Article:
Restoring global forests essential to combating climate change

Source: MakeLemonade.nz

Ōtepoti – Conserving and restoring degraded forest landscapes are essential to combating global climate change and preventing biodiversity loss.

Companies from across sectors are working together through the World Economic Forum’s 1t.org initiative, which supports a global movement to support 1 trillion trees by 2030.

With the launch of their global pledge process in September 2021, more than 20 companies have committed to conserve, restore and grow more than 2.5 billion trees in over 40 countries.

Forests are critical to the health of the planet. They sequester carbon, regulate global temperatures and freshwater flows, recharge groundwater, anchor fertile soil and act as flood barriers.

They harbour 80 percent of the world’s terrestrial biodiversity and are a treasure trove of innovation and a source of subsistence and survival for 350 million people.

Degradation and loss of forests are destabilising natural systems on a scale unseen in human history.

The planet has lost nearly half of the six trillion trees that existed on Earth before the onset of agriculture 12,000 years ago.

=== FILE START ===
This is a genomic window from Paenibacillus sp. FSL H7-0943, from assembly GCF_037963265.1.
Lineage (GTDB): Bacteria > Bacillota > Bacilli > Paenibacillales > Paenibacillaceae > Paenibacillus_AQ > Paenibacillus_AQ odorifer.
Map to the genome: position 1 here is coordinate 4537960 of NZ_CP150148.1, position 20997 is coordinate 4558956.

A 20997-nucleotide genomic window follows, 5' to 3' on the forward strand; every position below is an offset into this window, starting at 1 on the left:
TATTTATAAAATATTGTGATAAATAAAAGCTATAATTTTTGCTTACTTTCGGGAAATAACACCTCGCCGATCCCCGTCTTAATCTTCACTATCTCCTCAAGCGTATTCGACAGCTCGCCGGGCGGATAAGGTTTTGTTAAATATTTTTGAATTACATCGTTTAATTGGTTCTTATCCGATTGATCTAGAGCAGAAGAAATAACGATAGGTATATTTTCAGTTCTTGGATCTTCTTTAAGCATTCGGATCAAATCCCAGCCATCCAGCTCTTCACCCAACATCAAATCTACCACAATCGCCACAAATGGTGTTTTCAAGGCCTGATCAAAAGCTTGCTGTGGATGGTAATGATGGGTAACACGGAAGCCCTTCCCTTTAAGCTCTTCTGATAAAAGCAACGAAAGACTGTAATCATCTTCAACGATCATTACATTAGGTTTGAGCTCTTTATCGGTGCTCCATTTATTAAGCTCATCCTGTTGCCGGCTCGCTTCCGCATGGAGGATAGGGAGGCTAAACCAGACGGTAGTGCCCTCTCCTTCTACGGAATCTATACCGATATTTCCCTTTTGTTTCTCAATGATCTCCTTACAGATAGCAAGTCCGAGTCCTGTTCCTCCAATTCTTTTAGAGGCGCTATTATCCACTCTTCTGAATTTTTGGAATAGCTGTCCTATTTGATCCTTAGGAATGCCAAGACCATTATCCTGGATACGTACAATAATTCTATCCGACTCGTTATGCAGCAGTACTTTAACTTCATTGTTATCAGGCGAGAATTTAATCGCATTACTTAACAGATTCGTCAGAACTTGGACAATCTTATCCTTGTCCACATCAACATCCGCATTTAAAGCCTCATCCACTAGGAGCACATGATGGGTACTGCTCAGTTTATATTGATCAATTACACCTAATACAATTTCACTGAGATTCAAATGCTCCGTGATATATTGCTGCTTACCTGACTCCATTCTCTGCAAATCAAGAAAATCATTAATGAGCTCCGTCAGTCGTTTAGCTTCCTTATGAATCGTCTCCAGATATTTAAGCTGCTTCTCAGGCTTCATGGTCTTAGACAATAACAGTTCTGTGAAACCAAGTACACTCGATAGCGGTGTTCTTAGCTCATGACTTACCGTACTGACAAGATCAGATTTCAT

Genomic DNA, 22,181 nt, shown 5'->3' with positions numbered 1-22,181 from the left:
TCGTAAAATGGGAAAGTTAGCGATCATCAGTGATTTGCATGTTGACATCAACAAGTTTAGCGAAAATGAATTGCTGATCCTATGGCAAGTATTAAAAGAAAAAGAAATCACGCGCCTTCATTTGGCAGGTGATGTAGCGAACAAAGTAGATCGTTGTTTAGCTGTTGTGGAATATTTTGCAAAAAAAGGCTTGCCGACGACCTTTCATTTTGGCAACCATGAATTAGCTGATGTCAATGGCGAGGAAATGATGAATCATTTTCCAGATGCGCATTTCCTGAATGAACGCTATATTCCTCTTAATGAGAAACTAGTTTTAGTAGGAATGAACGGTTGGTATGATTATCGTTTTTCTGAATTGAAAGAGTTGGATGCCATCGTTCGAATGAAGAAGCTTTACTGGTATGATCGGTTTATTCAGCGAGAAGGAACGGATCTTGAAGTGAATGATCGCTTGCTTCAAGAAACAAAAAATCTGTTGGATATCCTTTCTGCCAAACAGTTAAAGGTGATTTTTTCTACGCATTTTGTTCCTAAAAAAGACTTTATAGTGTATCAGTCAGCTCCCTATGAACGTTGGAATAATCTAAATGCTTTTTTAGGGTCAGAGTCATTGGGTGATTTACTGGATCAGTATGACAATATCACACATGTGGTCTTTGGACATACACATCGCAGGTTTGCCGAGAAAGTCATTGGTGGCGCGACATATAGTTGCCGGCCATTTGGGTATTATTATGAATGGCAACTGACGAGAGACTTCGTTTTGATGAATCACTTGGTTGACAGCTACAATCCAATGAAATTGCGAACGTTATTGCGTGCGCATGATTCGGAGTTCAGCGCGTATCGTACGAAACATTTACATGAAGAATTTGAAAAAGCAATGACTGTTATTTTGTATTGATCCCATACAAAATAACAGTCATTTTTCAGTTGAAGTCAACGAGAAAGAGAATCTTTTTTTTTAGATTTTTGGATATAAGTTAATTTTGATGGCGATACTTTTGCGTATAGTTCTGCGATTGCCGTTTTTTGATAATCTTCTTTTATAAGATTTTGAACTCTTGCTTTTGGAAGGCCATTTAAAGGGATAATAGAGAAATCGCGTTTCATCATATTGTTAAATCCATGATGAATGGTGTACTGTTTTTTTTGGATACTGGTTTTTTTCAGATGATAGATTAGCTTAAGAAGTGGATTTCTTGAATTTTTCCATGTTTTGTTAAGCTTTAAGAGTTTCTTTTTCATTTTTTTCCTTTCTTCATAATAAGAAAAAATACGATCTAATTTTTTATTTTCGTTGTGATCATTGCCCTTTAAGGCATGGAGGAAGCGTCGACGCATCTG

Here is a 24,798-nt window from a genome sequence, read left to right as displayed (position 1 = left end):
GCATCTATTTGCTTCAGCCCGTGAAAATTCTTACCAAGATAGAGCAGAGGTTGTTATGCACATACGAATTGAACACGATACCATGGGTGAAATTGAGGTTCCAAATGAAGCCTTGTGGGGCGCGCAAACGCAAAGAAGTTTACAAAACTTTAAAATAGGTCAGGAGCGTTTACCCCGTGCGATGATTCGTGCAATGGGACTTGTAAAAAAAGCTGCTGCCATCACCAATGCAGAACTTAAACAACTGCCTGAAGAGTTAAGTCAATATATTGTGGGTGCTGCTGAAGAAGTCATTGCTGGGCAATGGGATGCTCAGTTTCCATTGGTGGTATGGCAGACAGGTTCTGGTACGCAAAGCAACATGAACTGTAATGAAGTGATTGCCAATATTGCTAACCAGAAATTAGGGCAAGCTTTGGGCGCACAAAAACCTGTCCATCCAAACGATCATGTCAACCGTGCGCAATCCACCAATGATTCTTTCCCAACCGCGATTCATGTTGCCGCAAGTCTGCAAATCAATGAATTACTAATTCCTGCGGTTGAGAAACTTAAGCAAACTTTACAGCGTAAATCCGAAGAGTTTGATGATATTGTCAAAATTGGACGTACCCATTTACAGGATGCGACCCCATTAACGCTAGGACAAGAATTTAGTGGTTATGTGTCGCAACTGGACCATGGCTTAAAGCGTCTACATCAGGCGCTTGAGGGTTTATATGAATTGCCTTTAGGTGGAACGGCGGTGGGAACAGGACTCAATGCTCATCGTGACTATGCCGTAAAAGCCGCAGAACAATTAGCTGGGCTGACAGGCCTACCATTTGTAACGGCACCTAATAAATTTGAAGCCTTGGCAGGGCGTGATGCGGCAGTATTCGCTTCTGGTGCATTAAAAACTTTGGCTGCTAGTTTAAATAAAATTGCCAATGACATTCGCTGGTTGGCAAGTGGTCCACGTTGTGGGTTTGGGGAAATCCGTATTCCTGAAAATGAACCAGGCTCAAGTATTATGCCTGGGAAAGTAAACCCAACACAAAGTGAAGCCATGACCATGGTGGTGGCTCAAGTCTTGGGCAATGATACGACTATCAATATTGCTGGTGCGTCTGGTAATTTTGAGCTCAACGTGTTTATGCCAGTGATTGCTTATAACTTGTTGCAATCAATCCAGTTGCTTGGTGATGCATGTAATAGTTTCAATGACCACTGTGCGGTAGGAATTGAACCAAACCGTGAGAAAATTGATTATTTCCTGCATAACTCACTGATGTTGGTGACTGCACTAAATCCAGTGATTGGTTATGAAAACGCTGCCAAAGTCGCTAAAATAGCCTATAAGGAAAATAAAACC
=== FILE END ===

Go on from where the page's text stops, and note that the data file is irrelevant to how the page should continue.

Each year, despite ardent conservation efforts, the planet loses about 15 billion more trees. Deforestation and forest degradation are responsible for 15 percent of the planet’s greenhouse gas emissions and are primary drivers of species loss and extinction.

The cost to business is increasingly evident. More than half the annual global GDP is potentially threatened by nature loss because business depends on nature and its services.

As trees disappear, the services they offer are undermined, reducing the productivity of soils and natural carbon sinks, diminishing our access to clean water and reducing resilience to extreme weather events.

Companies with a high dependency on forests such as consumer goods companies are adjusting practices within their supply chains to improve business resilience.

Nestlé has committed to planting 200 million trees in and around farms where the company sources its ingredients.

By 2022, 2.8 million shade trees will be distributed in Côte d’Ivoire and Ghana, providing vital ecosystem services that are beneficial to cocoa farms through shade and improved soil health.

Other companies have limited direct impact on forests through their supply chains.

AstraZeneca has committed to establishing 50 million trees globally by 2025 with 1.7m trees planted to date.

In line with 1t.org’s recommendations, AstraZeneca tracks both environmental and social co-benefits of forest restoration.

Up to 40,000 Indonesian farmers are expected to benefit from agroforestry training and support. The project is already employing hundreds of local people in roles where they are gaining skills in seedling propagation, sustainable harvesting, organic fertilizer production and pest control.